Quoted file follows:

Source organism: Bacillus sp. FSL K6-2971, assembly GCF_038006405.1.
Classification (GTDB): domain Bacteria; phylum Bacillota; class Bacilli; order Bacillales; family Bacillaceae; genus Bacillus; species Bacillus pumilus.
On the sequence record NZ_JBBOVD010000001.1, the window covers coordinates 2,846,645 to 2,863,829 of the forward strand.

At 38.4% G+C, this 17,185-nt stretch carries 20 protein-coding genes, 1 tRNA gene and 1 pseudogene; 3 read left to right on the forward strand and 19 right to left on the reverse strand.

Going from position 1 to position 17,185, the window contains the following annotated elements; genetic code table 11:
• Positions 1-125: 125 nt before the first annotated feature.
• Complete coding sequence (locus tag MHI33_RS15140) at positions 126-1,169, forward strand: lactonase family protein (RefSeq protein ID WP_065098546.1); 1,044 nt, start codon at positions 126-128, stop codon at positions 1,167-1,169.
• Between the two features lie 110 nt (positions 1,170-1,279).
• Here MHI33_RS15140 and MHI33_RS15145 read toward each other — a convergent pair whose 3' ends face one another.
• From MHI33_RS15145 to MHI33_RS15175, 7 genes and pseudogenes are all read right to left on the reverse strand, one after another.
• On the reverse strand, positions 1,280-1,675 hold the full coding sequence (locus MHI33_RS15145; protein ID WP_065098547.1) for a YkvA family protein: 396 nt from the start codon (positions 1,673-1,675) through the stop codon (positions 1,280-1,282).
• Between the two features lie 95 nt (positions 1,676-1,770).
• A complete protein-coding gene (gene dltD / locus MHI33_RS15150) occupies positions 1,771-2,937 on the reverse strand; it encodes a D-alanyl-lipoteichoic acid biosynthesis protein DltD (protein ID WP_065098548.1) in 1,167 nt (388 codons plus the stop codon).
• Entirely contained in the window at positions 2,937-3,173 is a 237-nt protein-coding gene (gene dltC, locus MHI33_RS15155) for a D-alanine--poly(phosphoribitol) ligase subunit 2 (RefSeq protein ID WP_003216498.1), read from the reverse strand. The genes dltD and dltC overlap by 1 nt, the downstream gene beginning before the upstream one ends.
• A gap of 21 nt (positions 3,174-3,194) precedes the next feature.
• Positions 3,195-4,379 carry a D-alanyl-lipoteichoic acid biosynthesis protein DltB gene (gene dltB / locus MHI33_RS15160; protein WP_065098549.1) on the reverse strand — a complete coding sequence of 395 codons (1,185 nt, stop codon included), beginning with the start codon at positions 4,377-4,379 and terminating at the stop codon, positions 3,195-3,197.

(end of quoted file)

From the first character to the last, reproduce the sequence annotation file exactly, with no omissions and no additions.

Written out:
Source organism: Bacillus sp. FSL K6-2971, assembly GCF_038006405.1.
Classification (GTDB): domain Bacteria; phylum Bacillota; class Bacilli; order Bacillales; family Bacillaceae; genus Bacillus; species Bacillus pumilus.
On the sequence record NZ_JBBOVD010000001.1, the window covers coordinates 2,846,645 to 2,863,829 of the forward strand.

At 38.4% G+C, this 17,185-nt stretch carries 20 protein-coding genes, 1 tRNA gene and 1 pseudogene; 3 read left to right on the forward strand and 19 right to left on the reverse strand.

Going from position 1 to position 17,185, the window contains the following annotated elements; genetic code table 11:
• Positions 1-125: 125 nt before the first annotated feature.
• Complete coding sequence (locus tag MHI33_RS15140) at positions 126-1,169, forward strand: lactonase family protein (RefSeq protein ID WP_065098546.1); 1,044 nt, start codon at positions 126-128, stop codon at positions 1,167-1,169.
• Between the two features lie 110 nt (positions 1,170-1,279).
• Here MHI33_RS15140 and MHI33_RS15145 read toward each other — a convergent pair whose 3' ends face one another.
• From MHI33_RS15145 to MHI33_RS15175, 7 genes and pseudogenes are all read right to left on the reverse strand, one after another.
• On the reverse strand, positions 1,280-1,675 hold the full coding sequence (locus MHI33_RS15145; protein ID WP_065098547.1) for a YkvA family protein: 396 nt from the start codon (positions 1,673-1,675) through the stop codon (positions 1,280-1,282).
• Between the two features lie 95 nt (positions 1,676-1,770).
• A complete protein-coding gene (gene dltD / locus MHI33_RS15150) occupies positions 1,771-2,937 on the reverse strand; it encodes a D-alanyl-lipoteichoic acid biosynthesis protein DltD (protein ID WP_065098548.1) in 1,167 nt (388 codons plus the stop codon).
• Entirely contained in the window at positions 2,937-3,173 is a 237-nt protein-coding gene (gene dltC, locus MHI33_RS15155) for a D-alanine--poly(phosphoribitol) ligase subunit 2 (RefSeq protein ID WP_003216498.1), read from the reverse strand. The genes dltD and dltC overlap by 1 nt, the downstream gene beginning before the upstream one ends.
• A gap of 21 nt (positions 3,174-3,194) precedes the next feature.
• Positions 3,195-4,379 carry a D-alanyl-lipoteichoic acid biosynthesis protein DltB gene (gene dltB / locus MHI33_RS15160; protein WP_065098549.1) on the reverse strand — a complete coding sequence of 395 codons (1,185 nt, stop codon included), beginning with the start codon at positions 4,377-4,379 and terminating at the stop codon, positions 3,195-3,197.